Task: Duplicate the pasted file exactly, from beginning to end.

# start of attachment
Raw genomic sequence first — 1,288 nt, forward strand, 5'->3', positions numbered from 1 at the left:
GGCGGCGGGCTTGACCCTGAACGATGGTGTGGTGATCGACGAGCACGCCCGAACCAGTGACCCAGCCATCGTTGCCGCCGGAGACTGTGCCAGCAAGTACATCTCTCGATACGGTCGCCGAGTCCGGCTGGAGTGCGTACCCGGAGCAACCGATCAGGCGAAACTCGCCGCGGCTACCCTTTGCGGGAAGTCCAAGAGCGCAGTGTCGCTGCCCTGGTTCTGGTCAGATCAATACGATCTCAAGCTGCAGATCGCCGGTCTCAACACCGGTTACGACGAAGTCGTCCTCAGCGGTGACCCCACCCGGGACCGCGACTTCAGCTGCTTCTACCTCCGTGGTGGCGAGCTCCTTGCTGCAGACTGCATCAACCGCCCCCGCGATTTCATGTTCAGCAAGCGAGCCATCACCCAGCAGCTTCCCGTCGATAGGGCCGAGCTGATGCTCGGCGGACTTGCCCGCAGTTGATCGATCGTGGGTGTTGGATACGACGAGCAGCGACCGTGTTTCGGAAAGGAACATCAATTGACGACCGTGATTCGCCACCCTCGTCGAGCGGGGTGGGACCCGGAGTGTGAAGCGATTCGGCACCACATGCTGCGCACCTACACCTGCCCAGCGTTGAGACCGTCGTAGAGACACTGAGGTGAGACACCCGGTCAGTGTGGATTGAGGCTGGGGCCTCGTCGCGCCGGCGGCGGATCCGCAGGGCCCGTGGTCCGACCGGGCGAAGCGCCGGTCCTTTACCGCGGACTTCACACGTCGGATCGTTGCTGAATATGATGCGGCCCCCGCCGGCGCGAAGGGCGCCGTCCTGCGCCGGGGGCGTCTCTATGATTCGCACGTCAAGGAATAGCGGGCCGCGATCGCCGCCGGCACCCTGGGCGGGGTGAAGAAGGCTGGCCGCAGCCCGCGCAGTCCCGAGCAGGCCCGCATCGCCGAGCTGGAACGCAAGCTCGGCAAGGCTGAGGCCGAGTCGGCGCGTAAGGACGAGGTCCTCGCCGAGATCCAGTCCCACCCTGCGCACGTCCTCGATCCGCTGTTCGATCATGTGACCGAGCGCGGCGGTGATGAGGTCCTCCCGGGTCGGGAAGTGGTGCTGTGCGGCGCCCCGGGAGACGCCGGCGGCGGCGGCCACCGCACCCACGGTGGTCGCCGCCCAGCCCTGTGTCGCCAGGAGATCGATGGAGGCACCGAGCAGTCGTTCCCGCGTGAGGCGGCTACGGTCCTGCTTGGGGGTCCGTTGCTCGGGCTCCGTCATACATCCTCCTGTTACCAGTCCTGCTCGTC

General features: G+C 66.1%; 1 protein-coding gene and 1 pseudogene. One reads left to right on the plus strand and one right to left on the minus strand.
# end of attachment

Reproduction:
Raw genomic sequence first — 1,288 nt, forward strand, 5'->3', positions numbered from 1 at the left:
GGCGGCGGGCTTGACCCTGAACGATGGTGTGGTGATCGACGAGCACGCCCGAACCAGTGACCCAGCCATCGTTGCCGCCGGAGACTGTGCCAGCAAGTACATCTCTCGATACGGTCGCCGAGTCCGGCTGGAGTGCGTACCCGGAGCAACCGATCAGGCGAAACTCGCCGCGGCTACCCTTTGCGGGAAGTCCAAGAGCGCAGTGTCGCTGCCCTGGTTCTGGTCAGATCAATACGATCTCAAGCTGCAGATCGCCGGTCTCAACACCGGTTACGACGAAGTCGTCCTCAGCGGTGACCCCACCCGGGACCGCGACTTCAGCTGCTTCTACCTCCGTGGTGGCGAGCTCCTTGCTGCAGACTGCATCAACCGCCCCCGCGATTTCATGTTCAGCAAGCGAGCCATCACCCAGCAGCTTCCCGTCGATAGGGCCGAGCTGATGCTCGGCGGACTTGCCCGCAGTTGATCGATCGTGGGTGTTGGATACGACGAGCAGCGACCGTGTTTCGGAAAGGAACATCAATTGACGACCGTGATTCGCCACCCTCGTCGAGCGGGGTGGGACCCGGAGTGTGAAGCGATTCGGCACCACATGCTGCGCACCTACACCTGCCCAGCGTTGAGACCGTCGTAGAGACACTGAGGTGAGACACCCGGTCAGTGTGGATTGAGGCTGGGGCCTCGTCGCGCCGGCGGCGGATCCGCAGGGCCCGTGGTCCGACCGGGCGAAGCGCCGGTCCTTTACCGCGGACTTCACACGTCGGATCGTTGCTGAATATGATGCGGCCCCCGCCGGCGCGAAGGGCGCCGTCCTGCGCCGGGGGCGTCTCTATGATTCGCACGTCAAGGAATAGCGGGCCGCGATCGCCGCCGGCACCCTGGGCGGGGTGAAGAAGGCTGGCCGCAGCCCGCGCAGTCCCGAGCAGGCCCGCATCGCCGAGCTGGAACGCAAGCTCGGCAAGGCTGAGGCCGAGTCGGCGCGTAAGGACGAGGTCCTCGCCGAGATCCAGTCCCACCCTGCGCACGTCCTCGATCCGCTGTTCGATCATGTGACCGAGCGCGGCGGTGATGAGGTCCTCCCGGGTCGGGAAGTGGTGCTGTGCGGCGCCCCGGGAGACGCCGGCGGCGGCGGCCACCGCACCCACGGTGGTCGCCGCCCAGCCCTGTGTCGCCAGGAGATCGATGGAGGCACCGAGCAGTCGTTCCCGCGTGAGGCGGCTACGGTCCTGCTTGGGGGTCCGTTGCTCGGGCTCCGTCATACATCCTCCTGTTACCAGTCCTGCTCGTC

General features: G+C 66.1%; 1 protein-coding gene and 1 pseudogene. One reads left to right on the plus strand and one right to left on the minus strand.